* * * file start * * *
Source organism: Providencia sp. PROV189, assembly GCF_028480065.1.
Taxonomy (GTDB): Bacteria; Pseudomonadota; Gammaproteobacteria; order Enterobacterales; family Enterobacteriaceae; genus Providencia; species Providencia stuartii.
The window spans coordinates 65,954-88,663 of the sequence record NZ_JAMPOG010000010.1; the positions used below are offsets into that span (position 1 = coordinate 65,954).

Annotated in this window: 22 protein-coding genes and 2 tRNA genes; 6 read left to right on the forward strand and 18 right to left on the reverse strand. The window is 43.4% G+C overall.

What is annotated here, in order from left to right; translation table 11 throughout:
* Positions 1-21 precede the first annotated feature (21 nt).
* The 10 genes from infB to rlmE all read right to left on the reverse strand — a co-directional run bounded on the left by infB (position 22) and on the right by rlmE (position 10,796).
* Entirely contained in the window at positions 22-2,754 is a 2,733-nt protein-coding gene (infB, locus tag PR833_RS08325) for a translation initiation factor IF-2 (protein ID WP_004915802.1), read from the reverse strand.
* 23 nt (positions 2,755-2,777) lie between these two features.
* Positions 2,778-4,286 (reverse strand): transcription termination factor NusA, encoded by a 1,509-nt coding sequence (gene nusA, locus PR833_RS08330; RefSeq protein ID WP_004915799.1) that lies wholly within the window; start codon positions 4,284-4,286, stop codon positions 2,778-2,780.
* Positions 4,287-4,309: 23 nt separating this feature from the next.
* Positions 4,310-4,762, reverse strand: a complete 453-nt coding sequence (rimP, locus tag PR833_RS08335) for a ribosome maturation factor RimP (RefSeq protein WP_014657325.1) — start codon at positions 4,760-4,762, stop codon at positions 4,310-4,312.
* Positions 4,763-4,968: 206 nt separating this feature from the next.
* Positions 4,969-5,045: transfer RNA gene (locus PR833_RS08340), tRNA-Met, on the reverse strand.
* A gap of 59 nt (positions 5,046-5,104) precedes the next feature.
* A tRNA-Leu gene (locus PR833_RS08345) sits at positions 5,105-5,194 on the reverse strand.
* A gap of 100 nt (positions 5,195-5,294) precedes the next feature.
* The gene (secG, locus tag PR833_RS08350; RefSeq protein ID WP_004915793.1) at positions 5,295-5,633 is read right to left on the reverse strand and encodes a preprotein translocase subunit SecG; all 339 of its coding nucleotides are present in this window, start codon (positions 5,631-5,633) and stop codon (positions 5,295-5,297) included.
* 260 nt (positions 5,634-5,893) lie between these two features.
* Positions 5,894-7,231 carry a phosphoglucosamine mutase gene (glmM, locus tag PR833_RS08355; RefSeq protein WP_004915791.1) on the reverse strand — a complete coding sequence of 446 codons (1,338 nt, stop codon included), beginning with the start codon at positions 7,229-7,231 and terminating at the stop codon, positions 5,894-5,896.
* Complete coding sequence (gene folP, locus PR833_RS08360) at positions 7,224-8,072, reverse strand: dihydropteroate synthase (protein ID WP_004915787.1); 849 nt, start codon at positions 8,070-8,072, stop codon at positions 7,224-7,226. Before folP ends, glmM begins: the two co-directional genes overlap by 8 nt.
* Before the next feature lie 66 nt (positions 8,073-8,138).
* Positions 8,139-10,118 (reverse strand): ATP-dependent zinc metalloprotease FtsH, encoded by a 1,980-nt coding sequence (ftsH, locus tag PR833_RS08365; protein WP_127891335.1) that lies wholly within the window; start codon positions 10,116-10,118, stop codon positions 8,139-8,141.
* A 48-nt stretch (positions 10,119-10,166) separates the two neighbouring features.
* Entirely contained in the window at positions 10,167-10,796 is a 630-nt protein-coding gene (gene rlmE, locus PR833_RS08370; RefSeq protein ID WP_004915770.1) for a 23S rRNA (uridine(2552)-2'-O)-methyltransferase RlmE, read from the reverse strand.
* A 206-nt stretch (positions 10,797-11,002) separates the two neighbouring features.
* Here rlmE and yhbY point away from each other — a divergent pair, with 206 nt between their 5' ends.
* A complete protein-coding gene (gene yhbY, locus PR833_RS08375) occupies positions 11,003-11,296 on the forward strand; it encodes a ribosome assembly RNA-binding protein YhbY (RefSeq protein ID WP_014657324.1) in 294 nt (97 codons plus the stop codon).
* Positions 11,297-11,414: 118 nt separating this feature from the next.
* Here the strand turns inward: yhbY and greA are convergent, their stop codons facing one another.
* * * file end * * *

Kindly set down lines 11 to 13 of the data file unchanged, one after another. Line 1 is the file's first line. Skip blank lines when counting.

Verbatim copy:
* Positions 4,287-4,309: 23 nt separating this feature from the next.
* Positions 4,310-4,762, reverse strand: a complete 453-nt coding sequence (rimP, locus tag PR833_RS08335) for a ribosome maturation factor RimP (RefSeq protein WP_014657325.1) — start codon at positions 4,760-4,762, stop codon at positions 4,310-4,312.
* Positions 4,763-4,968: 206 nt separating this feature from the next.